Ken Darga, the State of Michigan demographer, said Detroit's population decline has slowed compared with the monstrous losses of decades past. Detroit was the fifth-largest U.S. city in 1970, the sixth in 1980 and the seventh in 1990. It fell to 10th with the 2000 census.

If Detroit drops out of the top 10 when 2004 census estimates come out in July, Darga said, "it will be because other cities are growing more rapidly, rather than that we are in severe decline."

Detroit leaders aren't ready to concede to San Jose. Detroit's population has stabilized, they say, and may be growing because of immigration from places such as Mexico, the Middle East and Asia.

But falling off the list of 10 biggest cities has real as well as psychological impact. Some businesses, for example, automatically consider locating only in top-10 locales.

"This isn't quite like Casey Kasem's top-10 music countdown . . . but there are cities sneaking into the top 10 that some Americans haven't even heard of," said Michael Bernacchi, a University of Detroit-Mercy marketing professor.

But Detroiters still carry a lot of weight, for example. Unfortunately, it's on the bathroom scale. We're the third-fattest city in America, behind Houston and Chicago, according to Men's Fitness magazine.

Yet Detroit ranks seventh among 317 U.S. cities in the number of workers in health care, a growing industry. And when it comes to mobile yakking, metro Detroiters are No. 2 in cell phone usage -- 74 percent own one, second only to Atlanta with 75 percent.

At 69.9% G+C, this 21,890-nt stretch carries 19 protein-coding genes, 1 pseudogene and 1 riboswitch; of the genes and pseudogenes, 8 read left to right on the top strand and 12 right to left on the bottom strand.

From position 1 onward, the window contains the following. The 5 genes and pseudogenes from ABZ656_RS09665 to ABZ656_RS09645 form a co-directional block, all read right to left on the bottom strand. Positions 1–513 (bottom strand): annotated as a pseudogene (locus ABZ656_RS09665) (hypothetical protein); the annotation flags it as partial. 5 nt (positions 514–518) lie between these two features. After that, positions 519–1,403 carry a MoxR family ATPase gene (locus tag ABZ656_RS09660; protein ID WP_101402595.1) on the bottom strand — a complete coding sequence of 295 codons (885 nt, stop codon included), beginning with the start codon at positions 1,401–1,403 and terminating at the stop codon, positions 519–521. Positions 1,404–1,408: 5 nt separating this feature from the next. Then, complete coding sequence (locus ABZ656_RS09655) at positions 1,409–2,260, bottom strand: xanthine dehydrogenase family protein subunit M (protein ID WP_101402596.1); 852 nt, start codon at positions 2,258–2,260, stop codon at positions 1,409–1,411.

"It's always with me," said Warren Alilain, a graduate student at Wayne State University, speaking of his cell phone.

It replaced his land line -- for cost and convenience, he said. As for Detroit's ranking, he said, "people are in their cars all the time."

Here are some measurements pollsters, surveyors and demographers released in 2003 about Detroit.

The cafeteria line

A lot of bad things are said about Detroit Public Schools, but its lunch menu got a solid A from the Physicians Committee for Responsible Medicine. The school district got an F for its cafeteria-line food in 2002. The district has spent more than $10 million to renovate school kitchens and upgrade menus, including more ethnic food and nonmeat and vegetarian choices. The new worst lunch line: Washington, D.C.

Rah! Hah!

OK, so we had no world champs in 2003, but we still had spirit. The Sporting News ranked Detroit among the Top 10 Sports Cities in America, putting it at No. 9 even while lamenting the losing records of the Tigers and Lions. Major League Baseball players, however, ranked Detroit as the city they least like to visit, according to a Sports Illustrated survey. There were no breakout data about whether Detroit Tigers like to visit Detroit.

Spontaneous relations